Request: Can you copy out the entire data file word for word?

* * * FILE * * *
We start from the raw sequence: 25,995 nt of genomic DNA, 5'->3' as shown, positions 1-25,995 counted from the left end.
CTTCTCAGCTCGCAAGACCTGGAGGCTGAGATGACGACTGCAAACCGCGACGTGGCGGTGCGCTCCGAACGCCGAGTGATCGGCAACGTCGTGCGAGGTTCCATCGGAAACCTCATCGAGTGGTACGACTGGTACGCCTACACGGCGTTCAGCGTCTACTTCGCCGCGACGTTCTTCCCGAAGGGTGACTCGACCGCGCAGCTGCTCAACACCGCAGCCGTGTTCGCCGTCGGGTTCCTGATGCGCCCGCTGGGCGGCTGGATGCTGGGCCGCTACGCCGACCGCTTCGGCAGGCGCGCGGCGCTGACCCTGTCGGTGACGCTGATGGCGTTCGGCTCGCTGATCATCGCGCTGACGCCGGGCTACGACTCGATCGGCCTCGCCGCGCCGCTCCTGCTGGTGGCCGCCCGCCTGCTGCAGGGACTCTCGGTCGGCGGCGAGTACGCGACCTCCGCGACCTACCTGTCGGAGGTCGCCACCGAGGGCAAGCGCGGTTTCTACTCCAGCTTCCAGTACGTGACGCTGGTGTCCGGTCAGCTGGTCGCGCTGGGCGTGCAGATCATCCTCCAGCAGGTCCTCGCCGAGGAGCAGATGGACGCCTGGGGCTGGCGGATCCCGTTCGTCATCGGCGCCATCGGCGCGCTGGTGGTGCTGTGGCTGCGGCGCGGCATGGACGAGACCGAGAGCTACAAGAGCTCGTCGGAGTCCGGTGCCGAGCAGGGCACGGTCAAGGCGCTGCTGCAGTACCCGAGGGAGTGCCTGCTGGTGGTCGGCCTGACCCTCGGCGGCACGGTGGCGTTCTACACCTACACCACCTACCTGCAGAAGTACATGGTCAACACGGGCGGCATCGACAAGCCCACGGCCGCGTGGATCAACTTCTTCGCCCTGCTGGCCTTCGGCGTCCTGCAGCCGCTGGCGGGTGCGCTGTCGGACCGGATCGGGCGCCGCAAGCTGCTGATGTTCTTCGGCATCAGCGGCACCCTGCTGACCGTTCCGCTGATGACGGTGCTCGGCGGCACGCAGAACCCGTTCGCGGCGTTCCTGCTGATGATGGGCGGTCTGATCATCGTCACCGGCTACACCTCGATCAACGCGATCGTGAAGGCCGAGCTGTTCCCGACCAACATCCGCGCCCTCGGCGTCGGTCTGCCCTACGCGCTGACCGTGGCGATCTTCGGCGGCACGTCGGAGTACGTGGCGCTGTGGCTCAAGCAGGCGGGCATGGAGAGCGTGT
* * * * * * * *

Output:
We start from the raw sequence: 25,995 nt of genomic DNA, 5'->3' as shown, positions 1-25,995 counted from the left end.
CTTCTCAGCTCGCAAGACCTGGAGGCTGAGATGACGACTGCAAACCGCGACGTGGCGGTGCGCTCCGAACGCCGAGTGATCGGCAACGTCGTGCGAGGTTCCATCGGAAACCTCATCGAGTGGTACGACTGGTACGCCTACACGGCGTTCAGCGTCTACTTCGCCGCGACGTTCTTCCCGAAGGGTGACTCGACCGCGCAGCTGCTCAACACCGCAGCCGTGTTCGCCGTCGGGTTCCTGATGCGCCCGCTGGGCGGCTGGATGCTGGGCCGCTACGCCGACCGCTTCGGCAGGCGCGCGGCGCTGACCCTGTCGGTGACGCTGATGGCGTTCGGCTCGCTGATCATCGCGCTGACGCCGGGCTACGACTCGATCGGCCTCGCCGCGCCGCTCCTGCTGGTGGCCGCCCGCCTGCTGCAGGGACTCTCGGTCGGCGGCGAGTACGCGACCTCCGCGACCTACCTGTCGGAGGTCGCCACCGAGGGCAAGCGCGGTTTCTACTCCAGCTTCCAGTACGTGACGCTGGTGTCCGGTCAGCTGGTCGCGCTGGGCGTGCAGATCATCCTCCAGCAGGTCCTCGCCGAGGAGCAGATGGACGCCTGGGGCTGGCGGATCCCGTTCGTCATCGGCGCCATCGGCGCGCTGGTGGTGCTGTGGCTGCGGCGCGGCATGGACGAGACCGAGAGCTACAAGAGCTCGTCGGAGTCCGGTGCCGAGCAGGGCACGGTCAAGGCGCTGCTGCAGTACCCGAGGGAGTGCCTGCTGGTGGTCGGCCTGACCCTCGGCGGCACGGTGGCGTTCTACACCTACACCACCTACCTGCAGAAGTACATGGTCAACACGGGCGGCATCGACAAGCCCACGGCCGCGTGGATCAACTTCTTCGCCCTGCTGGCCTTCGGCGTCCTGCAGCCGCTGGCGGGTGCGCTGTCGGACCGGATCGGGCGCCGCAAGCTGCTGATGTTCTTCGGCATCAGCGGCACCCTGCTGACCGTTCCGCTGATGACGGTGCTCGGCGGCACGCAGAACCCGTTCGCGGCGTTCCTGCTGATGATGGGCGGTCTGATCATCGTCACCGGCTACACCTCGATCAACGCGATCGTGAAGGCCGAGCTGTTCCCGACCAACATCCGCGCCCTCGGCGTCGGTCTGCCCTACGCGCTGACCGTGGCGATCTTCGGCGGCACGTCGGAGTACGTGGCGCTGTGGCTCAAGCAGGCGGGCATGGAGAGCGTGT